Using Predictive Modeling to Prevent Healthcare Fraud

December 1, 2011

HealthcareIn my last post, I discussed a few of the changes federal and state governments have made in their ongoing efforts to reduce Medicaid fraud. 

However, there are also significant changes you should be aware of in the way the federal government is identifying and preventing healthcare fraud.

In July, the Centers for Medicare & Medicaid Services (CMS) began using predictive modeling technology as part of its National Fraud Prevention Program.  The technology is based on a customized version of the software Verizon uses for its fraud detection programs.  Northrop Grumman; National Government Services, a WellPoint subsidiary; and Verizon are working together to support the technology.

Predictive modeling uses advanced analytics — including behavioral and statistical analysis — to review volumes of informationto identify fraudulent claims.Yes, this is the same technology that allows your credit card company to flag questionable charges at the point of sale, usually before you even know they were made.

The predictive modeling technology will take CMS from its previous “pay-and-chase” system, which allowed providers to receive Medicare reimbursements first and then required CMS to attempt to recovery the overpayments after the fact.  Now, CMS to have a near real time, comprehensive view of Medicare claims nationwide and, just like your credit card company, it will be able to deny the claim before payment is ever made.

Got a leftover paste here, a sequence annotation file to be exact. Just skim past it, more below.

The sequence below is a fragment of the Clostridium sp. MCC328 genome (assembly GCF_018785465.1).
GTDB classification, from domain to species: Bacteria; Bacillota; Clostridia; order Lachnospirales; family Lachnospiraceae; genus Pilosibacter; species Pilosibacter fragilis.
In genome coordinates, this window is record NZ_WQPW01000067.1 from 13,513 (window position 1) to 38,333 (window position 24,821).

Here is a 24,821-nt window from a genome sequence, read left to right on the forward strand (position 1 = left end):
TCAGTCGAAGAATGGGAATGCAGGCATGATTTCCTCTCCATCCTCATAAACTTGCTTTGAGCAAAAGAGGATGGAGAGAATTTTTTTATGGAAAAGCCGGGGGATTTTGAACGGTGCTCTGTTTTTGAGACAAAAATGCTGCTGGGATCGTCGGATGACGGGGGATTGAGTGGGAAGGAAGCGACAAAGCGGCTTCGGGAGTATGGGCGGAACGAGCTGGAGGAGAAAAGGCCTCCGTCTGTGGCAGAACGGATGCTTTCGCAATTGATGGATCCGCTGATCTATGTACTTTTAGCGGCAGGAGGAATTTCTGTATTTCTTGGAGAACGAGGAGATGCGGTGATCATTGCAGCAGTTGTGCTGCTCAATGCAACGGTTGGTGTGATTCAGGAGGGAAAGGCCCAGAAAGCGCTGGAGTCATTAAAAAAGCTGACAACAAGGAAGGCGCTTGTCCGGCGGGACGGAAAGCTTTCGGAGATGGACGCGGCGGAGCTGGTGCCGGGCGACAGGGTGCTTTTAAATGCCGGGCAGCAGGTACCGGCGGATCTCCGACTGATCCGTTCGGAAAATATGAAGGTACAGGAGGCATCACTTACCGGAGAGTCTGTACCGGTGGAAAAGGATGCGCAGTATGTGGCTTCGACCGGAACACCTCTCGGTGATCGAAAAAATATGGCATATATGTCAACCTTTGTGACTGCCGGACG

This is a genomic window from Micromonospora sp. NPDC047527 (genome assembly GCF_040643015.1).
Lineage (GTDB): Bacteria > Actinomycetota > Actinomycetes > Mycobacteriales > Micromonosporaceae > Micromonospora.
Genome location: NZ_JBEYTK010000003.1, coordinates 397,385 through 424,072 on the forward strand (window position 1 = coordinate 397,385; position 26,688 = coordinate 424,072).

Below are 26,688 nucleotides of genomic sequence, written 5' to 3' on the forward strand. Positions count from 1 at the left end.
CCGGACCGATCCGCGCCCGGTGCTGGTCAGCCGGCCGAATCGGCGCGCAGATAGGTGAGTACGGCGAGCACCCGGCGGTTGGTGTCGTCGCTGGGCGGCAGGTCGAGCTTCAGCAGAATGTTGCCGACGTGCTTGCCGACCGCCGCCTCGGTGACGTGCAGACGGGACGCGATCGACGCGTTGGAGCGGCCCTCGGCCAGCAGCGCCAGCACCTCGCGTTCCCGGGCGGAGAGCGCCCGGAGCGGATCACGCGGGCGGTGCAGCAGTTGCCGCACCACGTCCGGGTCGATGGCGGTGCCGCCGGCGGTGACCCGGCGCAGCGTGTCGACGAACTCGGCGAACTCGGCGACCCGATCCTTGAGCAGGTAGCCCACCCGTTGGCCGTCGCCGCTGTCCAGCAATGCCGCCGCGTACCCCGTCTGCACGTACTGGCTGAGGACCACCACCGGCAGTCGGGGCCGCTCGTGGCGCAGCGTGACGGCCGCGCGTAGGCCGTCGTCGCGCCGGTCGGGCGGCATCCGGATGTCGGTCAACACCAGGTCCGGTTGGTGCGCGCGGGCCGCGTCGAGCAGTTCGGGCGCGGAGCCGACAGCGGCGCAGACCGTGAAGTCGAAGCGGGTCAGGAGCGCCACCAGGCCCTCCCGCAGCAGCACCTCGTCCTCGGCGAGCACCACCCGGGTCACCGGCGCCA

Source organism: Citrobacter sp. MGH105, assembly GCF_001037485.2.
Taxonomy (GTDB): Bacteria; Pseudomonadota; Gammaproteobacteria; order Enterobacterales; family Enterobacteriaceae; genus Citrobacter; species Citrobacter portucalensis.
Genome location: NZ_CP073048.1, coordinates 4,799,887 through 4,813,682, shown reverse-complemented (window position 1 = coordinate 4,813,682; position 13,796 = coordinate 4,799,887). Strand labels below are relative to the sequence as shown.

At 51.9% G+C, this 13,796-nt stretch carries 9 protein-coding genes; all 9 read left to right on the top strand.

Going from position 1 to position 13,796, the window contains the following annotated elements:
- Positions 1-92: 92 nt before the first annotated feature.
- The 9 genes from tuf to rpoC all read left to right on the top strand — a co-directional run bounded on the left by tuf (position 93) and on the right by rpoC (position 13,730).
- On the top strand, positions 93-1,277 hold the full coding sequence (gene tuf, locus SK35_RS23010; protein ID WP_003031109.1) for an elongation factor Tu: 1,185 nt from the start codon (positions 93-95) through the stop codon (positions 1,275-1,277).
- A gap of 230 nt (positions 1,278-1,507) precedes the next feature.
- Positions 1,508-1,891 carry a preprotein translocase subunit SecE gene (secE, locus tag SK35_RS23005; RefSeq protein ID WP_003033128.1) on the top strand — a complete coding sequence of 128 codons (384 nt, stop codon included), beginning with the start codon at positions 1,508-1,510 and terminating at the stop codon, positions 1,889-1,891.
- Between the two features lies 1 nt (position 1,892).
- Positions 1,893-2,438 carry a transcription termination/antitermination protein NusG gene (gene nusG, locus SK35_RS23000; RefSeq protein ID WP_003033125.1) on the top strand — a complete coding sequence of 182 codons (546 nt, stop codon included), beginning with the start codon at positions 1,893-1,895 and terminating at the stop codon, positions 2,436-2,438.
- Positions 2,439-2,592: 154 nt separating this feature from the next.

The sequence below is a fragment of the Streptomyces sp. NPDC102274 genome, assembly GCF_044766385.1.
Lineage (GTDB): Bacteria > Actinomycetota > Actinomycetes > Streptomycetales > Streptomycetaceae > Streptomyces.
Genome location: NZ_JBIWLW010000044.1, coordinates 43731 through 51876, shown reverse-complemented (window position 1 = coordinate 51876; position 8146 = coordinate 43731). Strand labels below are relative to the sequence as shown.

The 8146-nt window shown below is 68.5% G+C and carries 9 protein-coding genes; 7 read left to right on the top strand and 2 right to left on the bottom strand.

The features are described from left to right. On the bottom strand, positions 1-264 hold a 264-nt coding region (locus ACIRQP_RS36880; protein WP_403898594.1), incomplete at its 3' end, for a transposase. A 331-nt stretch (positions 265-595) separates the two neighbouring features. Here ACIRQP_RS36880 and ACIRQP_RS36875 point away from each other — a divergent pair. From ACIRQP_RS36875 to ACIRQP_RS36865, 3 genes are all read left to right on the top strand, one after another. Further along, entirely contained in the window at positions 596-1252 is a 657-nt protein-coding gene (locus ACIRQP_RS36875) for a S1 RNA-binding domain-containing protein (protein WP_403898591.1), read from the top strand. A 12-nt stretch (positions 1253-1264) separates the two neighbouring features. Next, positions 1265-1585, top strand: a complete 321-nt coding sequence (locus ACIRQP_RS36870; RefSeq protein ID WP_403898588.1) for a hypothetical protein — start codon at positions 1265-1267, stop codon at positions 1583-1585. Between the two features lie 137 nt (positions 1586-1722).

Shortly after CMS announced the new technology, Lewis Morris, Chief Counsel to the Inspector General of Health and Human Services, testified before a Senate subcommittee about the role new technologies would play for the Office of Inspector General (OIG).]  Not only is the OIG using data mining, trend evaluation, and predictive modeling to identify fraud, it is also using it to target their enforcement efforts.

For example, in its Work Plan for 2012, the OIG says that it will use “computer matching and data mining techniques” to select acute care hospitals for focused reviews of claims that may be at risk for overpayment.

While preventing fraud is the focus of predictive modeling and data mining, providers also need to know that under the new rules for suspension of Medicare payments, a “credible allegation” of fraud can be supported by information from claims data mining. For many providers, suspension of Medicare payments will force them out of business very quickly.

Not only is CMS actively using these tools, it is also encouraging the states to follow suit by proposing to allow the Medicaid Fraud Control Units (MFCUs) to spend their federal matching funds for data mining. Florida’s new Medicaid and Public Assistance Fraud Strike Force has already contracted with ERS Group, a Tallahassee economic research firm, to develop statistical models to detect Medicaid fraud.

With an estimated $70 billion in improper payments in 2010 to Medicare and Medicaid, you can be sure CMS will put the new technologies to good use to detect and prevent healthcare fraud.

Resources to help your company or your clients stay in compliance are available on Thomson Reuters Accelus Compliance Advisor.